The 1986 comedy The Money Pit stars Tom Hanks and Shelley Long as a young couple that impulsively buys a grand Federal-style house that they think is a bargain. As you can probably guess from the title, it’s not. But they don’t figure that out until they move in and the house starts falling down around them–literally.
Here’s how the house looks when they drive up to see it for the first time:
Maureen Stapleton plays the homeowner-slash-con artist Estelle, who gives them a tour of the place and tells them that she has to sell right away. There’s no time to think about it–or to get an inspection or anything like that.
Estelle tells them she’s keeping the lights off because she can’t afford the electric bill. They later find out the wiring is faulty.
The upstairs bedroom:
They buy the big bed with the house. When Anna (Shelley Long) stretches out on the mattress on moving day, she slowly sinks through it…
The fireplace in the bedroom:
Walter checks out the powder room:
The kitchen–before the electrical fire destroys it:
It has an old stove and fridge that look original to the house:
Anna practices her violin in the parlor soon after moving in (before the renovation starts):
When she turns the water on in the master bathroom, a brown sludge oozes out:
Without running water, they’re reduced to filling the tub the old-fashioned way:
But after pouring only two buckets of water go into it, the entire tub falls through the floor and into the room below:
Walter says, “You hear about that guy up in the Bronx, went crazy, thought he was a pigeon? They found him in the park, throwing bread crumbs at himself. And he was only putting in a guest bathroom!”
The staircase fiasco starts with one loose floorboard that Walter innocently tries to fix.
Next thing he knows, the entire thing is falling apart.
A close-up of the front of the house with the old car that came with the house:
When Walter realizes he has locked himself out of the house, he knocks on the door…and the entire thing falls down:
The workers arrive, and they look like a pretty scary bunch, but they’re the only ones who would work for an amount of money Walter could afford.
Anna: “Who are they?”
Walter: “The plumbers.”
Anna: “Are you sure?”
Walter: “Not really, but I don’t care. I’m just thrilled to see somebody actually working!”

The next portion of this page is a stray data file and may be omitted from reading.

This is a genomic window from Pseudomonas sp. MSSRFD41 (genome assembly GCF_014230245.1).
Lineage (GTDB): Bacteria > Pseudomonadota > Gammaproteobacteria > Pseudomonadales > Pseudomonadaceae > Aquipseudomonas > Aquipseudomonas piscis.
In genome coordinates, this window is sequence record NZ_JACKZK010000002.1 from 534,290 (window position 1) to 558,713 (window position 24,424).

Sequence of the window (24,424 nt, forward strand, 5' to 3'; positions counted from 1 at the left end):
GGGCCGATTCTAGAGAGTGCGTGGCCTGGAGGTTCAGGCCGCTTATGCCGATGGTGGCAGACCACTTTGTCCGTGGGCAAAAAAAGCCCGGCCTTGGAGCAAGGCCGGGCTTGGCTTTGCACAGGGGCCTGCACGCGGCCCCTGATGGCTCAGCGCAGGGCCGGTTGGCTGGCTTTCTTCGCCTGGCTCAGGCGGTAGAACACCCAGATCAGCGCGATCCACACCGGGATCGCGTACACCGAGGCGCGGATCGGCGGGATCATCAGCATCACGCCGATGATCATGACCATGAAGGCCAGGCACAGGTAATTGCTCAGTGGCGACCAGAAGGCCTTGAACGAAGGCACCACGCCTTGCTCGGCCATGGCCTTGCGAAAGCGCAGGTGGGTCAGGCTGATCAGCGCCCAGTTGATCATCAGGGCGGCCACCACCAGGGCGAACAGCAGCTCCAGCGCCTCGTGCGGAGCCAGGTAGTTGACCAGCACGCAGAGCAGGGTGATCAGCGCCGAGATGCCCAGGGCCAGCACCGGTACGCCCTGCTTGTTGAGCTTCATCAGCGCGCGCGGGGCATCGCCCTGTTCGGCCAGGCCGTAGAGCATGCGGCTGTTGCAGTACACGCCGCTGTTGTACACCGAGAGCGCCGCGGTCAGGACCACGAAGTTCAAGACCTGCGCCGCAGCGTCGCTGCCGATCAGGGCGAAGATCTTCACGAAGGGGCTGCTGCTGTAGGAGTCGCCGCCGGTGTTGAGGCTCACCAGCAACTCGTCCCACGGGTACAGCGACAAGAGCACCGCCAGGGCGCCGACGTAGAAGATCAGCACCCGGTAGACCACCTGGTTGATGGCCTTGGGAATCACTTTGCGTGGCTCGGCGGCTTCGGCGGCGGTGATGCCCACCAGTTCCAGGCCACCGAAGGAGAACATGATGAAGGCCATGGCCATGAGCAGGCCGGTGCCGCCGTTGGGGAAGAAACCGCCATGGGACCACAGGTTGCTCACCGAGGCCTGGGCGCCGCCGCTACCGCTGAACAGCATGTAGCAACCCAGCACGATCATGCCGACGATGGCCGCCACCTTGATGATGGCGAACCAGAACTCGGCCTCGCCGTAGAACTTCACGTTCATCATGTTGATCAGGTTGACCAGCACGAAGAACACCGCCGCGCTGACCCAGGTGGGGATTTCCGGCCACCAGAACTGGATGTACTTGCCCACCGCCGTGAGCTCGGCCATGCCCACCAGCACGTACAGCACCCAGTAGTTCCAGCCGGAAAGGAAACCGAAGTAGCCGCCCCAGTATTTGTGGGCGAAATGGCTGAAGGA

When Walter returns home from work at the end of the day, the workers are gone and this is what’s left of his house:
In the DVD Special Features, Director Richard Benjamin shows the model of the house that they used when planning stunts. This is the back of the house on the model:
And the back of the actual house:
Working on the entry hall:
And finally, it’s finished:
We get to see the new staircase. The entry hall. A peek into the parlor where Shelley Long is standing:
A peek inside the living room, where Tom Hanks is standing:
And that’s it. We don’t get to see how the kitchen, the bedroom, or the bathroom turned out. Nope. Just a quick view of the main rooms in front, and then it’s over.
Does that drive anyone else nuts? I found it so irritating that we don’t get to see how all of the rooms turned out, that for a long time I refused to do a post about this movie at all. So many of you requested it, though, that you eventually wore me down. Ha.
The movie ends with Walter and Anna getting married in front of their finally-finished dream house:
The “after” of the house looks identical to the “before” shot at the beginning of the movie. The only change I can see is that window boxes have been added:
Here’s how the house looks today. More windows have been added so that there are three over three on each side of the front door (thanks to Garrison for these photos from the listing!):
I read that it was built in 1898 . . . and that it was built in 1906. Not sure which is correct, but let’s say it was built sometime between the two. It’s known as “Northway House.”
It was on the market last year for $7.9 million. In the movie, Walter and Anna get the house for a steal–$200,000. Here’s a photo of the real staircase, which was shown in the listing:
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